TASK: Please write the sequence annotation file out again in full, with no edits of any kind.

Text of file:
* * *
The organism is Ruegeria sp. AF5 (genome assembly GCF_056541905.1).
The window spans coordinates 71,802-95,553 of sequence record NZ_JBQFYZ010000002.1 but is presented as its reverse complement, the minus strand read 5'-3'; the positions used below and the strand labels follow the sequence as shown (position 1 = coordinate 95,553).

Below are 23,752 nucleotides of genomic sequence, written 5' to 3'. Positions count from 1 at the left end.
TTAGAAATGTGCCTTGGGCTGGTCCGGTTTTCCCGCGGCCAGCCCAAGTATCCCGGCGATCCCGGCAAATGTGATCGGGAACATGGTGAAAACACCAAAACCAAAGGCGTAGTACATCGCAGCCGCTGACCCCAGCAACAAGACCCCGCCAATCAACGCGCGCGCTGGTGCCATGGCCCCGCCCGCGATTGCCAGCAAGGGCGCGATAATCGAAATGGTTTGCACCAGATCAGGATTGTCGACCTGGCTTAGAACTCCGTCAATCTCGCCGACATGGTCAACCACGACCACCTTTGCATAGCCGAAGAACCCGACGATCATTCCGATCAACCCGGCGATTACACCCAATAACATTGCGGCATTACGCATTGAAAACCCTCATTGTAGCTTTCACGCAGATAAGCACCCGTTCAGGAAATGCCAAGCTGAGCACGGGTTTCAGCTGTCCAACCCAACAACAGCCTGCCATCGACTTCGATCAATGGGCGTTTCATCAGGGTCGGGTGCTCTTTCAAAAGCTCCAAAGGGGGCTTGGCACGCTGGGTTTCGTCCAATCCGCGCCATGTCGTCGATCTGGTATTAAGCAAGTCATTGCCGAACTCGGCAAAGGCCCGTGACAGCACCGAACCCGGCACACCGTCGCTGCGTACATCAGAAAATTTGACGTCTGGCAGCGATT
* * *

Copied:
The organism is Ruegeria sp. AF5 (genome assembly GCF_056541905.1).
The window spans coordinates 71,802-95,553 of sequence record NZ_JBQFYZ010000002.1 but is presented as its reverse complement, the minus strand read 5'-3'; the positions used below and the strand labels follow the sequence as shown (position 1 = coordinate 95,553).

Below are 23,752 nucleotides of genomic sequence, written 5' to 3'. Positions count from 1 at the left end.
TTAGAAATGTGCCTTGGGCTGGTCCGGTTTTCCCGCGGCCAGCCCAAGTATCCCGGCGATCCCGGCAAATGTGATCGGGAACATGGTGAAAACACCAAAACCAAAGGCGTAGTACATCGCAGCCGCTGACCCCAGCAACAAGACCCCGCCAATCAACGCGCGCGCTGGTGCCATGGCCCCGCCCGCGATTGCCAGCAAGGGCGCGATAATCGAAATGGTTTGCACCAGATCAGGATTGTCGACCTGGCTTAGAACTCCGTCAATCTCGCCGACATGGTCAACCACGACCACCTTTGCATAGCCGAAGAACCCGACGATCATTCCGATCAACCCGGCGATTACACCCAATAACATTGCGGCATTACGCATTGAAAACCCTCATTGTAGCTTTCACGCAGATAAGCACCCGTTCAGGAAATGCCAAGCTGAGCACGGGTTTCAGCTGTCCAACCCAACAACAGCCTGCCATCGACTTCGATCAATGGGCGTTTCATCAGGGTCGGGTGCTCTTTCAAAAGCTCCAAAGGGGGCTTGGCACGCTGGGTTTCGTCCAATCCGCGCCATGTCGTCGATCTGGTATTAAGCAAGTCATTGCCGAACTCGGCAAAGGCCCGTGACAGCACCGAACCCGGCACACCGTCGCTGCGTACATCAGAAAATTTGACGTCTGGCAGCGATT